Fighting an ugly court case, but in charge of distributing more than a half-million cases of beer annually, Northern Nevada-based beer wholesaler Crown Beverages ceased operations on June 30, Brewbound has learned.
According to two employees who answered the phone at Crown’s headquarters in Sparks, Nevada, the company stopped distributing beer just eight days before it agreed to dismiss a wrongful termination lawsuit against popular craft beer maker Sierra Nevada Brewing.
The shuttered Nevada wholesaler, which delivered a variety of domestic, import, and craft beers throughout the northern part of the state, is still in the process of winding down operations at its warehouse, according to the employees.
Crown Beverages owner Paul Bond could not immediately be reached for comment, but a September update to his LinkedIn profile indicates that he is now “semi-retired.”
Many of the beer brands Crown once distributed have found a new route to market via competing wholesalers that deliver to retailers in the area.
According to Keith Gass, a senior vice president for Southern Glazer’s Wine & Spirits, the wholesaler acquired the rights to distribute about 500,000 cases of beer from 10 companies, including: Sierra Nevada, Pabst Brewing, Diageo (Guinness), Stone Brewing, Sapporo (now including Anchor Brewing), Lost Coast, Gambrinus (Shiner and Trumer), BJ’s and Moosehead, which is imported by U.S. Beverage.
A purchase price was not disclosed.
“We’re privileged to be able to represent these historic brands,” said Ian Staller, the company’s executive vice president. “This elevates us and makes it a greater offering for our customers that we deliver to.”
In early July, Southern Glazer’s began offering the acquired brands to retailers in northern Nevada, Staller said. It also hired “a few” Crown employees to help with the transition, he added.
The rights to at least one small craft brewery, Knee Deep, were not acquired by Southern Glazer’s, however. The Auburn, California-based brewery has since signed with Vin Sauvage for coverage throughout the state.
Additional brand transitions were unclear as of press time.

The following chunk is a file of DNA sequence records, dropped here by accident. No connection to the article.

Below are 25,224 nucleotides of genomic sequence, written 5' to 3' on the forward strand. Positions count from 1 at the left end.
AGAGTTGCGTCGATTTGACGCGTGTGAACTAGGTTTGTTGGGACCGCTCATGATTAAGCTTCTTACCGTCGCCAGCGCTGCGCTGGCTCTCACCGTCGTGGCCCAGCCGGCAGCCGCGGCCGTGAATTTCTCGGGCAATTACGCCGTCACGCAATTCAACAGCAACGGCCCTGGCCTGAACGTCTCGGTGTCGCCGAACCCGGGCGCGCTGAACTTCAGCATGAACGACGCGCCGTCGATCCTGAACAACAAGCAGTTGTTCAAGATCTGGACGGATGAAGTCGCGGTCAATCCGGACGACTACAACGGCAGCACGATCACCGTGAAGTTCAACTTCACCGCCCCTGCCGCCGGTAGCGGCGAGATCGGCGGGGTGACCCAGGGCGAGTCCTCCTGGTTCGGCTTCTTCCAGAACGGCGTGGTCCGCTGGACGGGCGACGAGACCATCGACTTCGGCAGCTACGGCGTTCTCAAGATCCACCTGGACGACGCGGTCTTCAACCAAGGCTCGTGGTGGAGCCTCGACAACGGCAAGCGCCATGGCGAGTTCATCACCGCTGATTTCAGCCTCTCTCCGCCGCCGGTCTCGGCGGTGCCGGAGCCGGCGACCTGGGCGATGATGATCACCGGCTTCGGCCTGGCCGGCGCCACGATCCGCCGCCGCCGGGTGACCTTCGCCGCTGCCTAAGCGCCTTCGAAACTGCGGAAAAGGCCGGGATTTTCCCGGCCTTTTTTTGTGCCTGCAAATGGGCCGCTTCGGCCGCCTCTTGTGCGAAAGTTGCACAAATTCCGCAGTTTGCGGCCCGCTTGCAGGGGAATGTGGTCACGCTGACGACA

Crown Beverages had been embroiled in a lawsuit against Sierra Nevada dating back to last November. At the time, the wholesaler claimed that Sierra had wrongfully terminated Crown’s distributor agreement, which was established on December 1, 1986.
In terminating its contract with Crown, Sierra cited a “long history of poor performance,” and claimed that Bond had routinely harassed and bullied the brewery’s sales representatives. In court filings, Sierra Nevada alleged that it had asked Bond to stop “intimidating” the beer company’s employees and to “ensure that firearms were no longer present at meetings.”
“Sierra Nevada employees observed [Bond] intoxicated and firearms on Crown’s premises,” the beer company alleged. “In that dangerous environment, he would berate them and others with vulgar, hostile language, often in response to Sierra Nevada’s concerns about negative feedback from the market on Crown’s poor performance.”
Additionally, Sierra Nevada accused Bond of threatening its retail partners, among them a Safeway manager who had accused a Crown merchandiser of forging a signature on an activity log.
Finally, on July 7, eight days after Crown closed its doors, the wholesaler agreed to “voluntarily dismiss” the action “with prejudice.”
According to LinkedIn, Bond started his career in distribution by loading trucks at Crown in August 1985. After numerous promotions, Bond and his wife, Jaye, acquired majority ownership of the business over a three-year period beginning in 2014, according to court documents.
After publication, Brewbound spoke with Leif Reid, an attorney who had represented Crown in its lawsuit against Sierra Nevada.
According to Reid, Nevada franchise law allows beer manufacturers that produce fewer than 2,500 barrels annually to terminate contracts with distributors without needing to show “good cause.” Reid added that as many as 10 small suppliers previously represented by Crown fell below the 2,000-barrel threshold and were released from their contracts.
Reid called Crown’s dispute with Sierra Nevada “contentious,” but he said the two parties reached an “amicable resolution” that allowed the brewery to exit its nearly 30-year partnership with the wholesaler.
“In the end, I think everybody got what they wanted,” he said.